Food banks in Spain sound the alarm: longer queues and fewer donations

by Lorraine Williamson
food banks

In several Spanish cities, the situation at food banks is becoming increasingly dire. Since the pandemic and the war in Ukraine, more Spaniards have depended on them. At the same time, these organisations have to make do with fewer donations and money. 

Food prices have risen by an average of 14% in the past year. The prices of oil, milk, eggs and chicken are even more than 20% higher than last year. This situation has become the harsh reality in Spain, but also beyond. The vulnerable in society are particularly hard hit, according to conclusions from the food banks in Spain. 

Madrid food banks receive fewer donations 

According to the latest figures from food banks in the Madrid region, the number of meals distributed daily has risen from 186,000 to 187,000. This figure is compared to the beginning of this summer. 

On the other hand, the spokesman for a food bank in Madrid tells the Spanish newspaper Efe that they receive about 40% less food donations from agencies than before the war in Ukraine. Organisations that donate products and meals to food banks report having to spend more money to produce the same amount of food for their donations.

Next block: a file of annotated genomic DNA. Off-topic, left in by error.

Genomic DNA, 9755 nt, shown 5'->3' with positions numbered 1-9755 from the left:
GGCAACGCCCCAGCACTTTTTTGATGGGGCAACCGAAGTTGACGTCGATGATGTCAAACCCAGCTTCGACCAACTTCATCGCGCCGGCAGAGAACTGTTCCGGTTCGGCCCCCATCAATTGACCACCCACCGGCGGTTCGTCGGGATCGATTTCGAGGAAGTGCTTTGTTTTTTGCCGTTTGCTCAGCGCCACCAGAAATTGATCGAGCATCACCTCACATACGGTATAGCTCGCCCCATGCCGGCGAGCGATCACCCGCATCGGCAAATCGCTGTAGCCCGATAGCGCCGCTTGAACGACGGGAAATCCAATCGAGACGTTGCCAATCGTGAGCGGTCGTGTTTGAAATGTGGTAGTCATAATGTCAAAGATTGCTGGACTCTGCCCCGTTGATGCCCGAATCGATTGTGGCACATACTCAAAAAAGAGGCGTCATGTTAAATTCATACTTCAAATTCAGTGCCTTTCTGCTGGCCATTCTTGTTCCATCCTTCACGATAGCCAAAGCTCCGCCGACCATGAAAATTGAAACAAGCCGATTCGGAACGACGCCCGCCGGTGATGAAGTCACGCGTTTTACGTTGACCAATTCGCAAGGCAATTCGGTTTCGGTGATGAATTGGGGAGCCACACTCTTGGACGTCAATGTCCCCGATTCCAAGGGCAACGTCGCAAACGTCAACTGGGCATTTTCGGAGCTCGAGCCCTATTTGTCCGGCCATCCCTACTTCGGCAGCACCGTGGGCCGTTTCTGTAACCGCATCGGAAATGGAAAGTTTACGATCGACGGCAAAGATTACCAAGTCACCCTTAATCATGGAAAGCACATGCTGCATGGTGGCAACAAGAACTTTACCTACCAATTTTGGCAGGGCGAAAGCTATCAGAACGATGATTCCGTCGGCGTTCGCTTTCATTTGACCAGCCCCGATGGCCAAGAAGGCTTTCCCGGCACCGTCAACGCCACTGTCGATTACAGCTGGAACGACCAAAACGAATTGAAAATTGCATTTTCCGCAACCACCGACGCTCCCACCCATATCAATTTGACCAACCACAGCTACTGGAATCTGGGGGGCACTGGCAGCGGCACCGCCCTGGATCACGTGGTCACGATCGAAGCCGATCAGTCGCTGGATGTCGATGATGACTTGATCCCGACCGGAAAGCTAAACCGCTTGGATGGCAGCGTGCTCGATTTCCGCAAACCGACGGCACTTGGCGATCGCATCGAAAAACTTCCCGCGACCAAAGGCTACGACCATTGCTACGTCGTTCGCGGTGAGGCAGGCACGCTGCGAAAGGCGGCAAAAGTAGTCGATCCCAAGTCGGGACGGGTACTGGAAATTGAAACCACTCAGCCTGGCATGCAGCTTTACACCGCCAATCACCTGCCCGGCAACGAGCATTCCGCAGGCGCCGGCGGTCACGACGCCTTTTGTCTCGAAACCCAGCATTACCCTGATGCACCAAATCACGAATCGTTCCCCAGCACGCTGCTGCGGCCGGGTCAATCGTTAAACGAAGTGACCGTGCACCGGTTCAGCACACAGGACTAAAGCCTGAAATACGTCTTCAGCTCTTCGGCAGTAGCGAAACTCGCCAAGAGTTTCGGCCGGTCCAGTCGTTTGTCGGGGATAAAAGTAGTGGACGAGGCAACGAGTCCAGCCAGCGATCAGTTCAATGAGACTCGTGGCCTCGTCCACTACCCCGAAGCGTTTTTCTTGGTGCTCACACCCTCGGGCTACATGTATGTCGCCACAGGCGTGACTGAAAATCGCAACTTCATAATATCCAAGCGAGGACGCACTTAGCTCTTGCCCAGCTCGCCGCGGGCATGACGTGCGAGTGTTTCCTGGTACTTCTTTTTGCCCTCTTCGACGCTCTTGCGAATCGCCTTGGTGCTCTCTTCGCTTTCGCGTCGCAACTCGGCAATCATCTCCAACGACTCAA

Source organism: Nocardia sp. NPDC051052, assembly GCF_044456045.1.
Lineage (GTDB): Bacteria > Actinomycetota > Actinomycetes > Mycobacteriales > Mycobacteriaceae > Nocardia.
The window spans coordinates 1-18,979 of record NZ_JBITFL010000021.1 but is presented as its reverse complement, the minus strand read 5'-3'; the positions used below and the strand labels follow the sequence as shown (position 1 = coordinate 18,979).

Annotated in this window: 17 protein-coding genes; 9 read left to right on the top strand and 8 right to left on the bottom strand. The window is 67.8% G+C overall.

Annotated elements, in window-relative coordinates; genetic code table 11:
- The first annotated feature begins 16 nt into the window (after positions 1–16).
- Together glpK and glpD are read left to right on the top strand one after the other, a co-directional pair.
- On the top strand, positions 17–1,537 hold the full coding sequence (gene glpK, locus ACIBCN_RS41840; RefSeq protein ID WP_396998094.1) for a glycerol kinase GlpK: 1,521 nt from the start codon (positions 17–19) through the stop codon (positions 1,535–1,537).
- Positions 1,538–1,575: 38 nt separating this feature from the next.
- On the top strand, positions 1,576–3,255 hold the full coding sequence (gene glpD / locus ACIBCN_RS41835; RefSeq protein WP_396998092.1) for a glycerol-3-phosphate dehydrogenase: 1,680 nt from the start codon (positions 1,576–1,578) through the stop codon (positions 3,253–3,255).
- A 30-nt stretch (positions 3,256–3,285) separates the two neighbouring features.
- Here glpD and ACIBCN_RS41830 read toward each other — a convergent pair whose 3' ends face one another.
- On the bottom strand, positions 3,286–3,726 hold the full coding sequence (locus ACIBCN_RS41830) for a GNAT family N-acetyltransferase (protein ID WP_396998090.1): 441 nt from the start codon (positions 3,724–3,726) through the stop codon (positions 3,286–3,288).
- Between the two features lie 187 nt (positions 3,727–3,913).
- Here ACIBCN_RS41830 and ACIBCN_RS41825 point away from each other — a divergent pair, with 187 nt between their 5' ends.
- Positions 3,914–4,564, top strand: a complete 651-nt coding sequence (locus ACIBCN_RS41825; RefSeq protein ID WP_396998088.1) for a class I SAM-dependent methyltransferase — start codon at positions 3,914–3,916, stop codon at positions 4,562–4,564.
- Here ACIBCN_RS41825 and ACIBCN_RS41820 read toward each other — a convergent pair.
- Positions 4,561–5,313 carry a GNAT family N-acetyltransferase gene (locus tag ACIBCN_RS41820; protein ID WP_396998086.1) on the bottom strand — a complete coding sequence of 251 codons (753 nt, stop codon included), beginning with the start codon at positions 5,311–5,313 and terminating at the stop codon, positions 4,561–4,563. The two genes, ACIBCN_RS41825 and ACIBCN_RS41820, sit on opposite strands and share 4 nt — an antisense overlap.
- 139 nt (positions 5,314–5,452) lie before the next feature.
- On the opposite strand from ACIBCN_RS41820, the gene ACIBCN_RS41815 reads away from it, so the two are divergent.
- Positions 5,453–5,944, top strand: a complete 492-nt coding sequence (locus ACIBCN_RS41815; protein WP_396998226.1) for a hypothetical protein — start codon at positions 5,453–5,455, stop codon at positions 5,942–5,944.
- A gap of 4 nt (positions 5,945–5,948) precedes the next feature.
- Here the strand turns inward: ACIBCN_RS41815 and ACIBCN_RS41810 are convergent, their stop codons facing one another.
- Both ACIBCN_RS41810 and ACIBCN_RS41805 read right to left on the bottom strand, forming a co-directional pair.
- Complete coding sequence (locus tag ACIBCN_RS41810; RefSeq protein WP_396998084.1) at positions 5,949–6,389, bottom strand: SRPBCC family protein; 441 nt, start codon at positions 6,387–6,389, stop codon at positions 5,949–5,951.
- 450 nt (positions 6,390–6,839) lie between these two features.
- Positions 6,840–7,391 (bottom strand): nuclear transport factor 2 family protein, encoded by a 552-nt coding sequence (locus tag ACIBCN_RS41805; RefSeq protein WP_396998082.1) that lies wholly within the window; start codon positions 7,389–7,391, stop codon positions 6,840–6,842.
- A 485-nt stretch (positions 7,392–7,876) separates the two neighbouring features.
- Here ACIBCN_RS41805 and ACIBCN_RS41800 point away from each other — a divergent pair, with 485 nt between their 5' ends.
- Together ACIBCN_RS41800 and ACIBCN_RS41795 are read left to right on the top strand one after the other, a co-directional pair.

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Longer lines in Barcelona too 

Also in Barcelona, ​​the lines for the seventeen food banks in the city have become longer. Volunteer numbers have increased since the pandemic. But demand for this service was expected to stabilise after the pandemic and possibly fall to 2019 levels. 

However, due to the social and economic impact of Covid-19 and the war in Ukraine, it has only increased. It is therefore expected that demand also increase by the end of 2022 because more people are homeless and more families have to use food banks due to the ever-increasing prices. 

Andalucia is preparing for a tough autumn 

The future for food banks in Córdoba does not look rosy either. Inflation is driving demand up significantly. Consequently, collaborating organisations stocked up in July and August as they expect many people to use the food bank during autumn and winter. 

The same is happening in Granada. Demand here for food bank meals is even expected to be close to levels during the pandemic. Furthermore, in this Andalucian city, they also notice that less is being donated, both food and money to pay for everything. “We used to be able to give away ten products in a basket. But now there are only six,” says the spokesperson for one of the food banks in Granada. 

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